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How can I get 4VDC from 12VDC?

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This is for a school bus and I'm trying to fix one of the flashing yellow lights. The buses used to use a incandescent light bulb, but has been converted to LEDs. The 12VDC power flashes (by design) at about 0.5 seconds on 0.5 seconds off.

I have a an LED array that had a potted built in power supply. A new costs $150. The potting cracked and made it work intermittently. I took it apart and while it was working I saw it was delivering 4VDC to the LED board. I chopped the old power supply off, and ran 5 VDC to the LEDs and they worked. I decided to solder a USB connector on the leads and plug in to a USB cigarette lighter. That worked fine, but here's the problem. The USB charger doesn't get the 5VDC started before the 12VDC shuts off again. The LEDs never light up with the short interval.

So how can I build a 4VDC power supply that runs off 12VDC that is instantly (or close to) on. The current draw is probably less than 1 amp. I can build whatever board and get whatever components needed. I have a full electronics workbench available including scope if needed.

I really appreciate any help.

An LM317 regulator plus two resistors, value to be determined by reading the datasheet.


I think 100 and 220 ohms might be the correct values.

Or, if 5 volts will work, you can use the LM7805 type with no external resistors needed.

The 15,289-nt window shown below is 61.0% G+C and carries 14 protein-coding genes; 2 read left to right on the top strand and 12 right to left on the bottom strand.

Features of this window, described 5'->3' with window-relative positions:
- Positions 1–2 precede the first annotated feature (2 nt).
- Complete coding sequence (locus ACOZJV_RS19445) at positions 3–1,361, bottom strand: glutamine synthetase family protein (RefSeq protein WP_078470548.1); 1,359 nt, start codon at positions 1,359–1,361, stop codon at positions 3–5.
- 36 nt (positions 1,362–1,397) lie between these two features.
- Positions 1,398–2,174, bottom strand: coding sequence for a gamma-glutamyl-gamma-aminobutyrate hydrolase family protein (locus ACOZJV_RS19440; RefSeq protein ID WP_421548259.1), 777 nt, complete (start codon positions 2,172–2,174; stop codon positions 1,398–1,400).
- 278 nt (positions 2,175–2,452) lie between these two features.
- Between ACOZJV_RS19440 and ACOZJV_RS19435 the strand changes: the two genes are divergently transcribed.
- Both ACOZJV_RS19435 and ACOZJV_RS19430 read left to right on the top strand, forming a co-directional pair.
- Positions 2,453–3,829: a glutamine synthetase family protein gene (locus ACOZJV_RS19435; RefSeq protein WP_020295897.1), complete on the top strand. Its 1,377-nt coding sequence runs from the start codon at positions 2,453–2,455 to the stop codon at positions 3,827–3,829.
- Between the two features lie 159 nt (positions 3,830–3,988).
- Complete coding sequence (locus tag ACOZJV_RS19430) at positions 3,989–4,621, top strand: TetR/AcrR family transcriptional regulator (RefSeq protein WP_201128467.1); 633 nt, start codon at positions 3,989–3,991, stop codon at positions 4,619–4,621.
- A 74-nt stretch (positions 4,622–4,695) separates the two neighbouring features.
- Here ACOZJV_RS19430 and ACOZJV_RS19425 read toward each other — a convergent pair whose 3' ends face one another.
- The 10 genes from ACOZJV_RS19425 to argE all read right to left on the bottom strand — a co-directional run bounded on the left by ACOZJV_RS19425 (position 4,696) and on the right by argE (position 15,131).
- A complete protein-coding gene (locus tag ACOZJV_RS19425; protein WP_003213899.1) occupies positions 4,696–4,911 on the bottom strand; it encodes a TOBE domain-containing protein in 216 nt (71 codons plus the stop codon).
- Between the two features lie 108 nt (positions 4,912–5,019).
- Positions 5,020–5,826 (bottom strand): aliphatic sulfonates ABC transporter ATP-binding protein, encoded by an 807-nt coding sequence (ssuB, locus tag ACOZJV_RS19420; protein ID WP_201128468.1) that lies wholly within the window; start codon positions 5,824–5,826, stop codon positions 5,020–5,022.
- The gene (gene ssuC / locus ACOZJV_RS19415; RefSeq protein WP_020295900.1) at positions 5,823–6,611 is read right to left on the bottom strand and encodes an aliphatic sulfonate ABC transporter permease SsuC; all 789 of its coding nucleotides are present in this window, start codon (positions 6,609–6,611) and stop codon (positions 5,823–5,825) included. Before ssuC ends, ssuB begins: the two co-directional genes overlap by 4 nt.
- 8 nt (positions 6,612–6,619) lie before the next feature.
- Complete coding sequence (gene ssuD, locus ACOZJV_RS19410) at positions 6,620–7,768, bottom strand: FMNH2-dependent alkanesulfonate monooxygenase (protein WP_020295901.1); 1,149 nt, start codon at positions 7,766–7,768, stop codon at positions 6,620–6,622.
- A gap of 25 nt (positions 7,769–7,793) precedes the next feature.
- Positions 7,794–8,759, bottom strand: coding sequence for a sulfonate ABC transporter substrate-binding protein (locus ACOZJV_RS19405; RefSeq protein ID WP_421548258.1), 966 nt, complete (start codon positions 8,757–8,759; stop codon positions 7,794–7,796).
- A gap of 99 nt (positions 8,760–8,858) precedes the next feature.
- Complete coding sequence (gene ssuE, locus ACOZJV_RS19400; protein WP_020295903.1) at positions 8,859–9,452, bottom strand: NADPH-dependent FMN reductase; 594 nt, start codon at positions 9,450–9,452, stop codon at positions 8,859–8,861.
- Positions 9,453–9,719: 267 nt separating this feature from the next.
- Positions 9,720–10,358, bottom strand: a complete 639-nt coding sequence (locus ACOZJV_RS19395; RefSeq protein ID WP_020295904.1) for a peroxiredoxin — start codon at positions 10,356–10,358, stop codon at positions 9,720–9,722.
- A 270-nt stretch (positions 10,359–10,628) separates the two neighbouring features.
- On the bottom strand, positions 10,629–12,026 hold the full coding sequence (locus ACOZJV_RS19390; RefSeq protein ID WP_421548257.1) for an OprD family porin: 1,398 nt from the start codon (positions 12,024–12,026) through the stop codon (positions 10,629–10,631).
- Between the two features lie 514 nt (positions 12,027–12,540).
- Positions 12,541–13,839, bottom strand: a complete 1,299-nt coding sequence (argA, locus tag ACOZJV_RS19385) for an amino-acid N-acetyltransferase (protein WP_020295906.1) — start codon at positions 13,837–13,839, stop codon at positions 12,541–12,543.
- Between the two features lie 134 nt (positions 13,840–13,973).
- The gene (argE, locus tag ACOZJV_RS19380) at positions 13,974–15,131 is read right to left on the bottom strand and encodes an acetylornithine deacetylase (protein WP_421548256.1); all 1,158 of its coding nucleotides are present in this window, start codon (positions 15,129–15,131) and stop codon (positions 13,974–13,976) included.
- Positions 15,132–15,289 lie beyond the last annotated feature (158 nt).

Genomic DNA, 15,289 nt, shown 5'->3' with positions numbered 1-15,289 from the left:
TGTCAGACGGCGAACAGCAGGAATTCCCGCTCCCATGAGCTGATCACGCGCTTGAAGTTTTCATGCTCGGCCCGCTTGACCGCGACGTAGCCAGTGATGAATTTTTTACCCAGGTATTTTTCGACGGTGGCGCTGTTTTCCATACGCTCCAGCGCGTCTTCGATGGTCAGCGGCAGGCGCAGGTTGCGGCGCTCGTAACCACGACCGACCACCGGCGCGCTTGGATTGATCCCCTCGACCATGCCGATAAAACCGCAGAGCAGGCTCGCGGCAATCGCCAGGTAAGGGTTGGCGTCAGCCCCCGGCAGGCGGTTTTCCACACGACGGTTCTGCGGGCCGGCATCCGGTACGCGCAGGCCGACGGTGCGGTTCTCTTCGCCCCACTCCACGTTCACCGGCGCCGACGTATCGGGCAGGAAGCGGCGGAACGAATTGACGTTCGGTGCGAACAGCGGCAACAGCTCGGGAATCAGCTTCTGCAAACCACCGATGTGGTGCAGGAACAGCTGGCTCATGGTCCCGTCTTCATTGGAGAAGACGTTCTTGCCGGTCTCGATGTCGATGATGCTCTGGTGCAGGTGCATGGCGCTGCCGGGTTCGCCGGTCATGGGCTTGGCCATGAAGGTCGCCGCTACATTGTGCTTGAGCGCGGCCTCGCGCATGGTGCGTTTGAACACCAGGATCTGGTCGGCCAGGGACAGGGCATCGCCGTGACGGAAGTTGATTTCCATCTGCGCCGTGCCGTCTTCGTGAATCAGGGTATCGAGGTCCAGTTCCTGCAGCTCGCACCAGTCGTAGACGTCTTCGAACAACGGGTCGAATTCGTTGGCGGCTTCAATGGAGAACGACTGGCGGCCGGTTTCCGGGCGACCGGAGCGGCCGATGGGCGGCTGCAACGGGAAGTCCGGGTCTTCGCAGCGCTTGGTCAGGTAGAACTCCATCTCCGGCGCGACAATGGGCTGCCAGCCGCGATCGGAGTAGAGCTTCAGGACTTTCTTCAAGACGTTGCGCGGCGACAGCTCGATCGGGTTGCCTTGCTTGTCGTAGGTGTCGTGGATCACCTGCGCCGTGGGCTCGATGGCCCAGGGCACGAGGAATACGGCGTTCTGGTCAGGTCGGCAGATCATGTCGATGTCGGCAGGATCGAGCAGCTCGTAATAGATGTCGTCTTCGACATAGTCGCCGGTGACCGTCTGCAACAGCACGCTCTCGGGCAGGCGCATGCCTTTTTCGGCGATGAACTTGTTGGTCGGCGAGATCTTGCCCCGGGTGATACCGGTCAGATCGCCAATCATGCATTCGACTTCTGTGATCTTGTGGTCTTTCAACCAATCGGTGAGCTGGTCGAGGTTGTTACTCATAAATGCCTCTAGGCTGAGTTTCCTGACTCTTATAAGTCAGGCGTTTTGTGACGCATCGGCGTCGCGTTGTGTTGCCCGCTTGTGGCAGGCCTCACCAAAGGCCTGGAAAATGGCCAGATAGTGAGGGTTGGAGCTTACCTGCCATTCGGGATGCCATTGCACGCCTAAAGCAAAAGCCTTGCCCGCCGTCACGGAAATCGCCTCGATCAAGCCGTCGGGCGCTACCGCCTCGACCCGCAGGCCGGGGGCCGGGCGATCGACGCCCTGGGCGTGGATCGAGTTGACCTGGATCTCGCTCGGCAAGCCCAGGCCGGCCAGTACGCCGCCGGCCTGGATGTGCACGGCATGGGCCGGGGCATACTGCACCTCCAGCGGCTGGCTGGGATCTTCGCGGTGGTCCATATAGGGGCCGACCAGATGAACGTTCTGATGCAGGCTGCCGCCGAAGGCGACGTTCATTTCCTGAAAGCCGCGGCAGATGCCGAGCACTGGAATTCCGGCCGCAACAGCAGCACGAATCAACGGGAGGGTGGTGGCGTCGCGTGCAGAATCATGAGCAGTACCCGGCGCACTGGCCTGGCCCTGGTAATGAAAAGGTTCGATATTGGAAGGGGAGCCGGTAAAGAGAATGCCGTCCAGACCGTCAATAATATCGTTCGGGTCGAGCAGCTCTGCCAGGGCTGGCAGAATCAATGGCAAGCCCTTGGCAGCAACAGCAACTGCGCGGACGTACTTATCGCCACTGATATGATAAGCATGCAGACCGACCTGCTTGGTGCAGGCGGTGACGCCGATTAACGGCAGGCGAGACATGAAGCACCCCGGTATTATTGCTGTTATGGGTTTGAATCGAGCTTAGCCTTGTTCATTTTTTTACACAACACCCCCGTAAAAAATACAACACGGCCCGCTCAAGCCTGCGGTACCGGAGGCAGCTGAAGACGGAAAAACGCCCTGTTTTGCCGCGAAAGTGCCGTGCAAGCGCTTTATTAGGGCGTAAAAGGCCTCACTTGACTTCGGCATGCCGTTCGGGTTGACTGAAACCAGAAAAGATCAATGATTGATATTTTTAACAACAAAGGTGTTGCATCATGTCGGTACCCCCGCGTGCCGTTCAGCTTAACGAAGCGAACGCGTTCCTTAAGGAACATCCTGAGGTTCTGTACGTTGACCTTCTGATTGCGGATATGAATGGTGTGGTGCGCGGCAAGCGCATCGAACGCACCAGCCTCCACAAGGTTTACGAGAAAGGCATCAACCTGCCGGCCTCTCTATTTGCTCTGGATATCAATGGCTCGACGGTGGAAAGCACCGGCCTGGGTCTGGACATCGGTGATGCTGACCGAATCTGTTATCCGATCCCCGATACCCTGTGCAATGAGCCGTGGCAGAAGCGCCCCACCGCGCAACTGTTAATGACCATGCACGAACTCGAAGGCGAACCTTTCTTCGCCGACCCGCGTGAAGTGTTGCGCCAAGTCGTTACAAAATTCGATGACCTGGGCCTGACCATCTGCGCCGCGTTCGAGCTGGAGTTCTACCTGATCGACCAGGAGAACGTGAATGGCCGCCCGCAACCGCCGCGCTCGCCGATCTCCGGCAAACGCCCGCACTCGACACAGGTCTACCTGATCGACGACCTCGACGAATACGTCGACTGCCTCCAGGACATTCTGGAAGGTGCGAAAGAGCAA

Great, Thank you. I will look into this. Will there be a delay in the output voltage?


--- Quote from: mikef187 on July 26, 2021, 05:20:38 am ---...Will there be a delay in the output voltage?

--- End quote ---

If using a linear regulator as @bdunham7 suggests, the delay will be minimal.
For an indicator flasher you are unlikely to perceive the delay with the human eye.
Don't use too big a filter capacitor on the output of the regulator...

If you want something instant, another option would to simply connect multiple diodes in series.

A basic diode like 1n400x (1n4001, 1n4002... 1n4007 - all the same just maximum voltage they can handle changes) will have a voltage drop of around 0.7v so if you want to drop 12v - 4..5v =7..8v, then around 10 diodes should do it.

You can put them on a small stripboard alternating cathode and anode ends to make it easy to solder the leads and keep it small and they'll use about as much space as a to-220 regulator and you won't need input and output capacitors and feedback resistors (if you use an adjustable linear regulator)

Example : 1n4004 (20 cents each if you buy 10, 10 cents if you get 100) : https://www.digikey.com/en/products/detail/micro-commercial-co/1N4004GP-TP/2233923


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